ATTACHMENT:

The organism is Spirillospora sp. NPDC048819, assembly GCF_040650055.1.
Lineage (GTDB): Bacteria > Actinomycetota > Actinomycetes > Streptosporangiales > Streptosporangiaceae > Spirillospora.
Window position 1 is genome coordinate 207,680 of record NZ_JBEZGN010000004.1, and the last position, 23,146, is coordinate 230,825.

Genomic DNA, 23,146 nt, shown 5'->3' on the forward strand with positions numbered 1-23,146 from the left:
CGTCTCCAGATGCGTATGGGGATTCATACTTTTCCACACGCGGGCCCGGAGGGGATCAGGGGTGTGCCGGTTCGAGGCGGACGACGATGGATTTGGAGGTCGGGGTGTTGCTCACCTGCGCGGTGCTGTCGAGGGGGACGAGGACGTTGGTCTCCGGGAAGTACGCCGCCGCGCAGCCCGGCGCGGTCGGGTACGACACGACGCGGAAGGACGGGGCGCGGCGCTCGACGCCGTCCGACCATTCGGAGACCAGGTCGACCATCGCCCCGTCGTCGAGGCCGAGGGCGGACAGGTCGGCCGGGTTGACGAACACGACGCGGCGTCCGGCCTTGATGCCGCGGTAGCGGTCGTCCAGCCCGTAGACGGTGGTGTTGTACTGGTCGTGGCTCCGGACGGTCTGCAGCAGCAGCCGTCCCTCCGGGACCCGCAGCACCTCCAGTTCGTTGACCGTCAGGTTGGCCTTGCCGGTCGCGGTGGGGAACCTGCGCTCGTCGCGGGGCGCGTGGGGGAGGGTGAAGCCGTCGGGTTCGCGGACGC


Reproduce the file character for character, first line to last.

The organism is Spirillospora sp. NPDC048819, assembly GCF_040650055.1.
Lineage (GTDB): Bacteria > Actinomycetota > Actinomycetes > Streptosporangiales > Streptosporangiaceae > Spirillospora.
Window position 1 is genome coordinate 207,680 of record NZ_JBEZGN010000004.1, and the last position, 23,146, is coordinate 230,825.

Genomic DNA, 23,146 nt, shown 5'->3' on the forward strand with positions numbered 1-23,146 from the left:
CGTCTCCAGATGCGTATGGGGATTCATACTTTTCCACACGCGGGCCCGGAGGGGATCAGGGGTGTGCCGGTTCGAGGCGGACGACGATGGATTTGGAGGTCGGGGTGTTGCTCACCTGCGCGGTGCTGTCGAGGGGGACGAGGACGTTGGTCTCCGGGAAGTACGCCGCCGCGCAGCCCGGCGCGGTCGGGTACGACACGACGCGGAAGGACGGGGCGCGGCGCTCGACGCCGTCCGACCATTCGGAGACCAGGTCGACCATCGCCCCGTCGTCGAGGCCGAGGGCGGACAGGTCGGCCGGGTTGACGAACACGACGCGGCGTCCGGCCTTGATGCCGCGGTAGCGGTCGTCCAGCCCGTAGACGGTGGTGTTGTACTGGTCGTGGCTCCGGACGGTCTGCAGCAGCAGCCGTCCCTCCGGGACCCGCAGCACCTCCAGTTCGTTGACCGTCAGGTTGGCCTTGCCGGTCGCGGTGGGGAACCTGCGCTCGTCGCGGGGCGCGTGGGGGAGGGTGAAGCCGTCGGGTTCGCGGACGC